Monday, August 13, 2012

David Rakoff, my radio buddy

David Rakoff died last Thursday. I didn’t realize until then how much I liked him. But now, I’m searching for online appreciations, for YouTube videos, and looking forward, much more than I think I ever have before, to listening to This American Life this weekend which will feature a full hour with a man, I realize now, was my friend and an advocate of my writing, my coming out, my being myself.

Why couldn’t I realize that while he was alive, so I could have at least written him some fan mail? And said, “Thank you for speaking the truth in such a humorous way. Thank you for being out, but not being out and proud so much as being out and just your genuine neurotic self. Thank you for sharing that talented, caring and cynical self with the world. You made my world better because you were here.”

If I’d have known it would have been my only chance to actually meet him, I’d have probably hung around trying to get an autograph when he appeared at Kingsbury Hall a few years ago. But I didn’t know he was going to die, and I didn’t know how much really liked him until last Thursday, until it was too late.

Or is it? I haven’t read his books. They’re no different now than they were when he was alive. And if I really believe my religion, I’ll see David again. Who knows maybe he’s already met my mom and dad and stepdad and grandparents. Maybe they’ve told him what I could not, “Our bisexual son and grandson, really appreciated you. Your voice on the radio kept him company on a lot of weekends.”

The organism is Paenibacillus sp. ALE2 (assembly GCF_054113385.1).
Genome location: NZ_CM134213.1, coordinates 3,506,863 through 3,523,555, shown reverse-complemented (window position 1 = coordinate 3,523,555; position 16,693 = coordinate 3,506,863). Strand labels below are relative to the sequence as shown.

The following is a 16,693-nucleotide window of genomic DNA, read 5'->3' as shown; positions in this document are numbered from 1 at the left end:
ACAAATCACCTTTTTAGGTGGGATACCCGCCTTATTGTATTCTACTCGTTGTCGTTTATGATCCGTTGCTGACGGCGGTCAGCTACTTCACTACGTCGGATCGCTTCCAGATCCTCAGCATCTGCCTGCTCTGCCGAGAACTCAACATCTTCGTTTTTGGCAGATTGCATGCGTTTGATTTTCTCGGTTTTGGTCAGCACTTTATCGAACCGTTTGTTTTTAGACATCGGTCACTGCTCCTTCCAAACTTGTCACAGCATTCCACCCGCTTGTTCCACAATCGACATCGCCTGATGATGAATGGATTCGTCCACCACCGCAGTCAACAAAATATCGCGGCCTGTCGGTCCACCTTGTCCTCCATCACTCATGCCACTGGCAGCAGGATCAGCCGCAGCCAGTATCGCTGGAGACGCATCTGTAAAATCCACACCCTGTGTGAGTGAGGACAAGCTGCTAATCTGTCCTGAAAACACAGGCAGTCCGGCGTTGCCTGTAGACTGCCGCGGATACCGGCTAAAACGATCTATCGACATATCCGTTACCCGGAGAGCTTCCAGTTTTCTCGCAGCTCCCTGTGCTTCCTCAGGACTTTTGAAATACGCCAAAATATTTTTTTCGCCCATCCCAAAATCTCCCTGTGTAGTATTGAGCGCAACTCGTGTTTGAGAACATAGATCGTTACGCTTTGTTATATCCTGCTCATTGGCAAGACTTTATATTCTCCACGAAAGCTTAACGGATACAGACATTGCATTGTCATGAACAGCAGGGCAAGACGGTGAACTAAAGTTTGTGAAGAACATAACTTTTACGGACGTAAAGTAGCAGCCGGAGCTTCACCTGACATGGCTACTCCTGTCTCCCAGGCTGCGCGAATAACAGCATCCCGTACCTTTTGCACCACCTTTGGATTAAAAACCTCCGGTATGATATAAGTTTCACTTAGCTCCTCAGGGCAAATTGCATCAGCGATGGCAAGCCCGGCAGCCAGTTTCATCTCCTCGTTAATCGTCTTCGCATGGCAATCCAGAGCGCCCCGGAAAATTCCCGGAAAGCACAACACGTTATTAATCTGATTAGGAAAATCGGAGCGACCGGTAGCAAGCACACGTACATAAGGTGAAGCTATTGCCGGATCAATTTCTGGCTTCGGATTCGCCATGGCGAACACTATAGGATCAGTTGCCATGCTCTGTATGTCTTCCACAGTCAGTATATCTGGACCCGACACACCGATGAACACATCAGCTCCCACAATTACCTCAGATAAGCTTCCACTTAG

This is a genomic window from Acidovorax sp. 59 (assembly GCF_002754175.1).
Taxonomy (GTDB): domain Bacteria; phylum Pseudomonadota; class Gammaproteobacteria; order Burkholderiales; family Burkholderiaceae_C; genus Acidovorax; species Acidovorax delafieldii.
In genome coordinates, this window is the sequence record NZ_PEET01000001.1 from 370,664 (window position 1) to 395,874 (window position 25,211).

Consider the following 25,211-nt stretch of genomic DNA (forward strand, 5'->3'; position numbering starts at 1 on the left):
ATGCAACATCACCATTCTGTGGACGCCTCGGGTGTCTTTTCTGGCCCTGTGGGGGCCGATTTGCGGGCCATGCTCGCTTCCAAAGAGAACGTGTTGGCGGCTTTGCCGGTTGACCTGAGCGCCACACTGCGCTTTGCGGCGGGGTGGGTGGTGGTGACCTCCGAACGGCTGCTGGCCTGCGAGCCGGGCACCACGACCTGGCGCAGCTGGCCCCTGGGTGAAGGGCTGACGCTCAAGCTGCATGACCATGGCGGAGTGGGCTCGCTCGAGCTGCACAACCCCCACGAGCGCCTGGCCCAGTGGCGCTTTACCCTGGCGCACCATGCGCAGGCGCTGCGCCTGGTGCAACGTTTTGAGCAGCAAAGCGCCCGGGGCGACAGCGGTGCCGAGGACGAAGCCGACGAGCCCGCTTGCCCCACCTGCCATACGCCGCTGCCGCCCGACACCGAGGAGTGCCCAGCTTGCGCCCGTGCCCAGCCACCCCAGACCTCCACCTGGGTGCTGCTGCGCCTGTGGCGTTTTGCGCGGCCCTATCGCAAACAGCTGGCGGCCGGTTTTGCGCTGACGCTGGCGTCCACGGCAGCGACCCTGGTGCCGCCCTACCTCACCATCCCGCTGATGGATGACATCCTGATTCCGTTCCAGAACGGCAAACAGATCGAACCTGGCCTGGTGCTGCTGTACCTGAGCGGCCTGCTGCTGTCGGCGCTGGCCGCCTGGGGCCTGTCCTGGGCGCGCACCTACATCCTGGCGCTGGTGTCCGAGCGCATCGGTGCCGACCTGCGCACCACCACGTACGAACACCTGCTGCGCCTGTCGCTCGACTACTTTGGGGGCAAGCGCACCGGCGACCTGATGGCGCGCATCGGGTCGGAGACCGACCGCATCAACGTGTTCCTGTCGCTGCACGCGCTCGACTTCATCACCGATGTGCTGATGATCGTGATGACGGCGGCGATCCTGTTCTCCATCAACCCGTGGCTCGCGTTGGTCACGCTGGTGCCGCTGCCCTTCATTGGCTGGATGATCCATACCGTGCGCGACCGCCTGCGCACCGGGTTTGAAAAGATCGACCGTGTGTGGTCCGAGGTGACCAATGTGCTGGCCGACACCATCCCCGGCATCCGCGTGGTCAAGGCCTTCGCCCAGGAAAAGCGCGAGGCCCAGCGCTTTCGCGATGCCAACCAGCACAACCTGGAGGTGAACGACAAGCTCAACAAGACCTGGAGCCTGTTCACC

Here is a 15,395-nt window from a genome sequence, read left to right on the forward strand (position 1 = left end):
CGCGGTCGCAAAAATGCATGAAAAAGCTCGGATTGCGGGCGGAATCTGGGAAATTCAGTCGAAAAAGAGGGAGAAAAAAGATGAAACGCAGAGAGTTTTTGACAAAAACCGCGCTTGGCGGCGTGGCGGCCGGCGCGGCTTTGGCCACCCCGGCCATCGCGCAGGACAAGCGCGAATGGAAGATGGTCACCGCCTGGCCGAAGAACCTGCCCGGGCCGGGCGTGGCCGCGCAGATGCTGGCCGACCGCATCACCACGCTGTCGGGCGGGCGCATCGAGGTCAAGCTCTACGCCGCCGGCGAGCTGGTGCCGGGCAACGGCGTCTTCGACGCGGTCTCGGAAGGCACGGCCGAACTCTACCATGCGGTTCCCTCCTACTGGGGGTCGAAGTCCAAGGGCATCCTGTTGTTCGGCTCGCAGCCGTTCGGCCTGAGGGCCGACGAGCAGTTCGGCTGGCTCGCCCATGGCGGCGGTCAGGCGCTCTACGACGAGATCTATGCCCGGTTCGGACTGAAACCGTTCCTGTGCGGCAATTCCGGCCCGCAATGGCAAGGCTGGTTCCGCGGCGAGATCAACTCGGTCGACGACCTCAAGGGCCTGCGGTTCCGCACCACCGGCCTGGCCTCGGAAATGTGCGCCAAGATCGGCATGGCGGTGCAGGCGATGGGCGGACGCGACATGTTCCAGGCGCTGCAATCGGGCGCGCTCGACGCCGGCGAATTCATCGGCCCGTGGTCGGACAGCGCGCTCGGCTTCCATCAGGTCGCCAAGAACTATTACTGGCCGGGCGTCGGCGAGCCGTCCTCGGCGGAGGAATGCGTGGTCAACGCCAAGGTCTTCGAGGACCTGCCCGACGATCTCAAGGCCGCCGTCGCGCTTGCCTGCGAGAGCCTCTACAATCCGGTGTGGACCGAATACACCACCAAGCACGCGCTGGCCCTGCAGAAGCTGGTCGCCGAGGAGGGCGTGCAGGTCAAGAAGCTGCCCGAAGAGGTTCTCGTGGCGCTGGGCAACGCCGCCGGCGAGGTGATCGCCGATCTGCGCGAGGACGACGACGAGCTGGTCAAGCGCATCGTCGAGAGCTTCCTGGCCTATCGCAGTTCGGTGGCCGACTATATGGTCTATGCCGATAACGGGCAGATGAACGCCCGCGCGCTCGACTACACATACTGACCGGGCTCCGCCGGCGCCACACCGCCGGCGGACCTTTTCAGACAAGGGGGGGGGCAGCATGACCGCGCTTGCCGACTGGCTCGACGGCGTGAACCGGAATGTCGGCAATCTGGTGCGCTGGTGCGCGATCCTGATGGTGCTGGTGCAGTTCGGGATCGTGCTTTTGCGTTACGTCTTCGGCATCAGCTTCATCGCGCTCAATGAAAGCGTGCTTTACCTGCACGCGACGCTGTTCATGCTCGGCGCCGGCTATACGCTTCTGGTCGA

And maybe it’s not too late to learn once again to value people here and now. And, maybe, just maybe, if you love someone, to tell them. Face-to-face.

If you don’t know of David, here’s his Wikipedia bio. And here's a vid of him talking about the difficult process of writing. If you’re interested in hearing more, catch This American Life this weekend.

As I think of David, I find myself hearing an old Bob Dylan song:

While riding on a train goin’ west

I fell asleep for to take my rest

I dreamed a dream that made me sad

Concerning myself and the first few friends I had

With half-damp eyes I stared to the room

Where my friends and I spent many an afternoon

Where we together weathered many a storm

Laughin’ and singin’ till the early hours of the morn

By the old wooden stove where our hats was hung

Our words were told, our songs were sung

Where we longed for nothin’ and were quite satisfied

Talkin’ and a-jokin’ about the world outside

With haunted hearts through the heat and cold

We never thought we could ever get old

We thought we could sit forever in fun

But our chances really was a million to one

As easy it was to tell black from white

It was all that easy to tell wrong from right

And our choices were few and the thought never hit

That the one road we traveled would ever shatter and split

How many a year has passed and gone

And many a gamble has been lost and won

And many a road taken by many a friend

And each one I’ve never seen again

I wish, I wish, I wish in vain

That we could sit simply in that room again

Ten thousand dollars at the drop of a hat

I’d give it all gladly if our lives could be like that


  1. A well written tribute,Ned, and nice to know he still lives through his writings and presentations.

  2. Thanks, Dean. And his latest book, all written in rhyme, is to be published soon. One of his gifts to me is that I'm up and writing this morning. Partly because of Rakoff and partly because I'm re-reading The Artist's Way. One of the big recommendations of the book is to write daily pages. A free writing exercise that you do first thing every morning.